Parting Lessons in LeadershipWritten on September 30th, 2017 by Jason Oh
Lessons in Leadership
Yesterday was my last day at Etsy. I’m leaving after over 1.5 years of leading the Maker Innovation/Pattern/Multichannel Services engineering team(s) through initial launch in April, 2016, through Pattern V2 launch in May, 2017 and through the dramatic organizational changes since. This is my attempt to document my time there and the lessons I’ve learned as a leader. Please note that the list is obviously incomplete, but are the concepts that jump out at me at this point in time in these current circumstances.
To set the stage, I’ll start by saying that Etsy was like no other place I’d ever worked, in remarkably good and surprising ways. This place had culture, personality, a strong mission and consistent, top-down values that were the real thing and not just corporate kowtowing. For a while, it was a an idyllic place where people loved coming to work and building things that had measurable, positive impact in the world; all while doing this with other smart people who held similar values. Perhaps in some way the idealism embodied in the corporate culture led to some level of blindness to the demands of public company overlords: shareholders and their rapacious appetite for infinite growth. But, that’s a topic for another post.
Though the following “lessons” aren’t things that I learned exclusively at Etsy, they’re principles that I think are universal to great leadership, and that were reinforced by my time there.
You’re nothing without your people and that means it’s imperative that you take a personal interest and direct hand in developing their careers and helping them achieve their goals. Take the time to understand their motivations, aspirations and hurdles as input to help them navigate the arc of their careers. It is your job to provide this clarity. Their success is one of the true, key proxies of your own.
Establish a credible & cohesive vision supported by strong, unambiguous communication and implemented with decisive action over discrete time horizons. Consistently missing any of these attributes fundamentally, and publicly, undermines your fitness as a leader. You may not have all the answers, but you have the visibility and position to inspire confidence or, failing this, to summon mediocrity and a slow death.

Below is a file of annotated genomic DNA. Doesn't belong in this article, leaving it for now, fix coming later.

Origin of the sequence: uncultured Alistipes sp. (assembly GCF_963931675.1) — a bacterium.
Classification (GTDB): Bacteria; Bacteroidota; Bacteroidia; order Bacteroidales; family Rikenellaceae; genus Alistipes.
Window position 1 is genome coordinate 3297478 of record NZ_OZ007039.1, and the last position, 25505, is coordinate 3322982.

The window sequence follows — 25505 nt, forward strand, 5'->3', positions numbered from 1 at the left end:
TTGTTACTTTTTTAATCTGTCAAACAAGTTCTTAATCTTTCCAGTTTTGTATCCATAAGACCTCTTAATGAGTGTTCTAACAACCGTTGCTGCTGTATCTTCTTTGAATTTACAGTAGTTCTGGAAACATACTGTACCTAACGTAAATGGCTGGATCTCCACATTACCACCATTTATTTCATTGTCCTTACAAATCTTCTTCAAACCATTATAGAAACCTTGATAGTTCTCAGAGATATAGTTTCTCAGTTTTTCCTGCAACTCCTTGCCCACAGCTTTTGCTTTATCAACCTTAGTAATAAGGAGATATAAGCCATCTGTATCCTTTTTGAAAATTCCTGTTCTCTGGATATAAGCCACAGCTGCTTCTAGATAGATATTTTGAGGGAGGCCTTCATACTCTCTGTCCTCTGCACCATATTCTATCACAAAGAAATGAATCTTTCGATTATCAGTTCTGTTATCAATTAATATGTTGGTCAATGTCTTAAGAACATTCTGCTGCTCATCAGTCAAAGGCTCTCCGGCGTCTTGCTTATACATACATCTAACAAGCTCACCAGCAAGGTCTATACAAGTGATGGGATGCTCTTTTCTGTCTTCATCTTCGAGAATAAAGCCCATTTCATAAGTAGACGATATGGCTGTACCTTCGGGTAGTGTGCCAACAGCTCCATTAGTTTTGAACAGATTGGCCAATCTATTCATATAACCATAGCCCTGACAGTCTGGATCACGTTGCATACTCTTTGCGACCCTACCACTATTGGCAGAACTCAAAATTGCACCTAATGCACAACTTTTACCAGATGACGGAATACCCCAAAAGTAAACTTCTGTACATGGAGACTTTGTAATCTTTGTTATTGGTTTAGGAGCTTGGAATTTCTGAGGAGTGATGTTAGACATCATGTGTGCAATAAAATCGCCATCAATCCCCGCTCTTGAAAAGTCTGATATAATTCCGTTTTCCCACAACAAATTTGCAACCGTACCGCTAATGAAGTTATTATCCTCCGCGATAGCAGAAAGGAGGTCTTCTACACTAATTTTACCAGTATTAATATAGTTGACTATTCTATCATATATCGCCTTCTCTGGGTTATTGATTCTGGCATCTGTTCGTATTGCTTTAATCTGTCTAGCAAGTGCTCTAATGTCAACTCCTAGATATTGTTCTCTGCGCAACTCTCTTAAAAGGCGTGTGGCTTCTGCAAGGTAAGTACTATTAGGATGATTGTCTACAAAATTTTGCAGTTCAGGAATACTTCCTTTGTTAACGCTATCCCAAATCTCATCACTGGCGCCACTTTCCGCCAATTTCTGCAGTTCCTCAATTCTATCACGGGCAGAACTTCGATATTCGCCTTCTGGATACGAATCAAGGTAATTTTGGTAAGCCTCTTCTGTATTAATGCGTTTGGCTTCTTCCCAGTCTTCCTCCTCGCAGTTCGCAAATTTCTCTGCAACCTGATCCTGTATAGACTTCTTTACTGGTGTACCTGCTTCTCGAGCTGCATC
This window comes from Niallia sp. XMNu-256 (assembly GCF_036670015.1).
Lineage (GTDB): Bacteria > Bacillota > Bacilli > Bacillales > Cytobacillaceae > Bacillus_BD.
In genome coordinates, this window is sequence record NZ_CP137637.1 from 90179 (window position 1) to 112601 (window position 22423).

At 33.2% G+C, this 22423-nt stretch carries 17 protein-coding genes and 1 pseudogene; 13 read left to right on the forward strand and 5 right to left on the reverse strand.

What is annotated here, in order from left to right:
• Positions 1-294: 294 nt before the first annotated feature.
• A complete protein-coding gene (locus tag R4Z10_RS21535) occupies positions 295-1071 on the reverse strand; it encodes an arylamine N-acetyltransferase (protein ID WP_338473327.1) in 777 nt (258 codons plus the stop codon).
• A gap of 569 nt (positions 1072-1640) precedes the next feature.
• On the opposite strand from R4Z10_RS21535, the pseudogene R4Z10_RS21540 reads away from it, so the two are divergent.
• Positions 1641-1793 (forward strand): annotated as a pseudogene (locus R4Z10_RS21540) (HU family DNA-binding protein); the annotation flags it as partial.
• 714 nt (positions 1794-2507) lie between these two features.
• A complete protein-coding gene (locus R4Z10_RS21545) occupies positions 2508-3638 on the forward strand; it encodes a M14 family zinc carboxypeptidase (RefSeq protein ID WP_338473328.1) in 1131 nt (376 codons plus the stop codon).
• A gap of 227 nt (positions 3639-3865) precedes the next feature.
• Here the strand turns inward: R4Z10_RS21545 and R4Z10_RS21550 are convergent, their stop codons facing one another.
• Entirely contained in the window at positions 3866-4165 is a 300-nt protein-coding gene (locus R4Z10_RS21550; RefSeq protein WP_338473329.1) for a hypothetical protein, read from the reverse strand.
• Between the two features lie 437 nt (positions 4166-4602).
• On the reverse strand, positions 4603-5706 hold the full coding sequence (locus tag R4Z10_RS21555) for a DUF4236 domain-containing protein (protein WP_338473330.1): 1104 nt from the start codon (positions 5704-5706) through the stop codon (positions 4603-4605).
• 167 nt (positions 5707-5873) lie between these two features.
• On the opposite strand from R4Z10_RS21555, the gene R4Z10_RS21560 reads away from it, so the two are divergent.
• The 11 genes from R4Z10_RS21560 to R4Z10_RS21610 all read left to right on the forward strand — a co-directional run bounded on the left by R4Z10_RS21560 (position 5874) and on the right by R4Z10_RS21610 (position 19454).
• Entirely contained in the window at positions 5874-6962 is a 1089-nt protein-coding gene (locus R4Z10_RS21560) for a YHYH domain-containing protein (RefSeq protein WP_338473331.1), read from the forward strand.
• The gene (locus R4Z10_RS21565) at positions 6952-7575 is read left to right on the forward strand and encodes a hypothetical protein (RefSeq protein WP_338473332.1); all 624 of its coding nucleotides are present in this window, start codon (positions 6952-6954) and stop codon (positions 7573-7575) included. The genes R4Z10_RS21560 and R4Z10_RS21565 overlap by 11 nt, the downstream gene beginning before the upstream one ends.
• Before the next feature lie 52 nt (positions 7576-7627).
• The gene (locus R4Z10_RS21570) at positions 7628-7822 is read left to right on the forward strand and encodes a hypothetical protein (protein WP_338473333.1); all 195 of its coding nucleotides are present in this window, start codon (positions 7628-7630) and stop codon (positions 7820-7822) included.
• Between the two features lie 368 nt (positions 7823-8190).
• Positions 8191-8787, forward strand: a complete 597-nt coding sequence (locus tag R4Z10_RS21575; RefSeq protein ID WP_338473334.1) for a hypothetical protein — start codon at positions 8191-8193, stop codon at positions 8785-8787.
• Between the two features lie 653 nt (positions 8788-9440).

Being a leader doesn’t mean you have all the answers—in fact you rarely do. Leadership means having the requisite humility, confidence and objectivity to recognize the individuals who do, and to marshal them together to address the task at hand. This is where the adage “first-rate managers hire first-rate employees; second-rate managers hire third-rate employees” strikes the greatest chord.
It is better to be honest & direct than coddling. Often leaders are held back by a fear of delivering critical information, even if it’s what’s objectively necessary to drive needed change, because they are afraid of hurting feelings or harming their own positions. Treat everyone with the respect they deserve by being forthright in your dealings and they will (in most cases) do the same. Coddling only reinforces uneven power dynamics, learned helplessness and blind, ignorant followership.
Establish a culture of empathy, collaboration and openness. Live and breathe the concepts of mindful communication.
Don’t make things political. Rewarding unchallenging followers for loyalty and tenure is a recipe for bleeding talent and for creating a toxic growth environment. Most smart people I know won’t tolerate that bullshit (because they know it’s a strong signal of leadership incompetence) and would just rather take their skills someplace else where they can focus on the work and get rewarded on their merits.
Communicate transparently, honestly, and with appropriate urgency—don’t just get ahead of the message, be the message. This overlaps with point two, but effective communication skills are such an important part of leadership, it’s worth mentioning more than once. Too many times I’ve seen weak leaders shine a spotlight on their own incompetence through incoherent messaging.
There are obviously many more important lessons about leadership and management—these are just the things that stand out to me as I leave Etsy behind me. It’s been an amazing ride and I expect to learn more in my next chapter.